So, I ask you, what burns in your heart? Who do you want to be? What would walking with Jesus look like? If you answer "reading more of my Bible" and "praying more" as cliché answers without thought I will just faint from frustration- not that the Word is not incredibly important as a collection of stories and testimonies of sinners and saints who have gone before us or that prayer isn't important either it just seems like we read our Bibles to read our Bibles and not to help us to paint a better picture our God. We pray a quick, rehearsed or cliché blessings over meals but do not engage in an active and passionate dialogue that will shift or view of our Creator because we are coming to better know Him, not have just heard about Him. We must stop doing things to do things and start doing things with purpose.

Go with God. Blessings on your journey, may you be covered with the dust of your Rabbi.

Thursday, August 13, 2009

Ever Felt Like You Didn't Know Who You Are?

Recently I was talking with a friend of mine about the Church (as in, the Body and Bride of Christ and not just where we all go Sunday morning), my role in it, and general frustrations. He asked if I had ever taken a "spiritual personality" test called APEST (to find out more, go here). The reason he stated was that many churches hire pastors expecting "shepards" and if that is not your tendency in personality then it usual can frustrate you.

Of the 5 personality types, the "shepherding" one was dead last on my list. Great. I came out as a "Prophet-Apostle". Meaning God has enabled me to discern His will (note: I am NOT claiming that every word that comes out of my mouth is His) and voice it to people and places. Prophets do sometimes foretell the future but, in my case anyway, it applies more to speaking spiritual truth.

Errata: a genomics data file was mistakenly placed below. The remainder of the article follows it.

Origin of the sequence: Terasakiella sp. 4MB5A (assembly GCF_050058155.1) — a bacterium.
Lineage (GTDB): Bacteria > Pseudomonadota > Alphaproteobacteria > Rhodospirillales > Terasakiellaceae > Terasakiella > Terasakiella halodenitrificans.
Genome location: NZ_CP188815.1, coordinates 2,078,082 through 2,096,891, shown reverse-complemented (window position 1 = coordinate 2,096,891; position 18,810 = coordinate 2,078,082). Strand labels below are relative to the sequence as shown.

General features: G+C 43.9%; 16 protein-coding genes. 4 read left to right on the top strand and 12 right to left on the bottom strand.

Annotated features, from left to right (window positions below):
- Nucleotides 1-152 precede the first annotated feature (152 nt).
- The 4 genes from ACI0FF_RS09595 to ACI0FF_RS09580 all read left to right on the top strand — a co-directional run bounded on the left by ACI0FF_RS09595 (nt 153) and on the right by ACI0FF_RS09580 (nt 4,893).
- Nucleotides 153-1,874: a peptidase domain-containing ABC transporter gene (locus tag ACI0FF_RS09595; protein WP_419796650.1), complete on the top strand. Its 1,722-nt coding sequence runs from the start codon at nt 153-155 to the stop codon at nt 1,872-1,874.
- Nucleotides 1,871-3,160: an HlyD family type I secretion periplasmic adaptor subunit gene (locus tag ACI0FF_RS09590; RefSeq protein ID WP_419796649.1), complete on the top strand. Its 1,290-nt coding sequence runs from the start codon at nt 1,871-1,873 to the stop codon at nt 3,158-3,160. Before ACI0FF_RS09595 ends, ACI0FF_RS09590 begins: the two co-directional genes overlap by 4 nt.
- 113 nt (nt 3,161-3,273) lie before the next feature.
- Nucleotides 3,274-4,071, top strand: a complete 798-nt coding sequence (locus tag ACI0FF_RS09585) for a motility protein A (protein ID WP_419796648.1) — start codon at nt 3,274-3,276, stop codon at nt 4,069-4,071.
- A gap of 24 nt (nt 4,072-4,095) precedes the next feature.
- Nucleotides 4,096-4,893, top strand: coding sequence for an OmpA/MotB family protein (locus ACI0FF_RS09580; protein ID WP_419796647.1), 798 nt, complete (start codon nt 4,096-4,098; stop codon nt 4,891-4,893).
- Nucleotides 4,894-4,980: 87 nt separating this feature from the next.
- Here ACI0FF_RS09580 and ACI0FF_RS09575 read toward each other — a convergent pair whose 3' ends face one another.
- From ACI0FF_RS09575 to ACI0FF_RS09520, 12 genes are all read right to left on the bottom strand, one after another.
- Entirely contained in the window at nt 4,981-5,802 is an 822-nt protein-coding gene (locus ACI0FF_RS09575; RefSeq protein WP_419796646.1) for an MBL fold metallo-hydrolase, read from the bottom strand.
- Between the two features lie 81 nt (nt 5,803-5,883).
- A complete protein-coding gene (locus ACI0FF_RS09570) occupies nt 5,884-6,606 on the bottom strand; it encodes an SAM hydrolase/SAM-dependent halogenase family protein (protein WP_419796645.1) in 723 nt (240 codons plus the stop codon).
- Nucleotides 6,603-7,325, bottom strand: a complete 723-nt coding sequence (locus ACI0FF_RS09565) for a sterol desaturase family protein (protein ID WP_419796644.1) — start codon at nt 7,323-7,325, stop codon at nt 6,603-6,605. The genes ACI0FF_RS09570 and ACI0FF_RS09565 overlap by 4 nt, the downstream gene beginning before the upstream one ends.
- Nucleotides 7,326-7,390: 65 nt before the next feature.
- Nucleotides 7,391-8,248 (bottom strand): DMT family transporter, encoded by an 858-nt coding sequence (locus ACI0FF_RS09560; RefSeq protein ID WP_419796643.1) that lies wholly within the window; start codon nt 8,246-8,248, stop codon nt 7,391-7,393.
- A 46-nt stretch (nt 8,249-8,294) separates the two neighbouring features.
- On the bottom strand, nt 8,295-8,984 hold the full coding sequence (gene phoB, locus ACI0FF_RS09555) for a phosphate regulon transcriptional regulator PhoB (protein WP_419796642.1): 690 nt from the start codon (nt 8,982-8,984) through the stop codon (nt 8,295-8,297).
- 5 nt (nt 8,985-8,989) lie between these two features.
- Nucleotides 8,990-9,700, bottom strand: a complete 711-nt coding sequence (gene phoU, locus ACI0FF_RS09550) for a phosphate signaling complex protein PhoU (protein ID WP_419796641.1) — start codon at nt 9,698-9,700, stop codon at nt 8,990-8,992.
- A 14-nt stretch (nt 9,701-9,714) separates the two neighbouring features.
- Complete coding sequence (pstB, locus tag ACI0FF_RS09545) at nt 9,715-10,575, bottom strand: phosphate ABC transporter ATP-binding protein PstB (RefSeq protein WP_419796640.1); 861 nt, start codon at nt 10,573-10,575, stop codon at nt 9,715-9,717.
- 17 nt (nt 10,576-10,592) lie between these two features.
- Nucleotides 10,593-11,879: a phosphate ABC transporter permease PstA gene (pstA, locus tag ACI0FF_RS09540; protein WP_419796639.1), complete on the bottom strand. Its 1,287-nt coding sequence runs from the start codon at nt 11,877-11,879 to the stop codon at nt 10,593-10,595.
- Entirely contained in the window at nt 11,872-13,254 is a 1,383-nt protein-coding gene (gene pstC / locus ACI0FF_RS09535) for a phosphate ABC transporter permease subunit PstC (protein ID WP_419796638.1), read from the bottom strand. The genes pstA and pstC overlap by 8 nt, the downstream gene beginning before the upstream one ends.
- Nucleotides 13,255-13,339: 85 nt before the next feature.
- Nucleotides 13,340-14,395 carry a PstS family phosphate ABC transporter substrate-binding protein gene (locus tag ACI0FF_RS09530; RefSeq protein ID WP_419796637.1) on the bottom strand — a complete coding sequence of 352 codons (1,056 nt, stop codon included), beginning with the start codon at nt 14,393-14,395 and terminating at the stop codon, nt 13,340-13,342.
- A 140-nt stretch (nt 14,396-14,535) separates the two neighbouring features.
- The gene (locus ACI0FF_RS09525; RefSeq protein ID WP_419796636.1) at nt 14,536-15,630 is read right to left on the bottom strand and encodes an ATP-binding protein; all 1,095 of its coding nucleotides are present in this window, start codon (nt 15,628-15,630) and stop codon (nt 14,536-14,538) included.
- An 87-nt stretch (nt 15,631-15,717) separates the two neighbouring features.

After taking the test I debriefed with the friend who had sent me to the site and told him my "personality". He asked something very telling about myself: do you ever feel annoyed with yourself? Like you are saying the same things, even repeating yourself and you know others get annoyed hearing it but you cannot help but say it? Sort of shocked I replied: A lot, actually.

Prophets are like that. We often see things that are wrong, outside the will of God, or can be done better and we HAVE to say something. Just as with the other "spiritual personalities" they have to teach, shepherd, evangelize, or start new things- to NOT do those things would be counter-intuitive, uncomfortable, or frustrating.

So here is my prophet spiel: this is one of many things that the Church is missing and doing wrong. We have regulated these spiritual personalities to fit our mission both in which personalities are given out but also how they are utilized and if they are well accepted. These personalities must work in tandem with each other or the church will continue to cripple itself.

Think of the church movements over the last years: you have churches that pretty much only disciple (thus neglecting evanglistic or apostolic gifts); you have mega-churches that only evangelize (thus creating new believers but not teaching or even shepherding); you have inbred churches whose only concern is maintaing the status quo and making the sheep comfortable (thus marginalizing any prophetic word that will move them forward).

When any of these personalities are overemphasized, wrongly pushed, or a section of the list is omitted you have a lopsided Church. Over the next weeks I am hoping to take a look at these personalities, their strengths and weaknesses, and how they can work to make the Body stronger.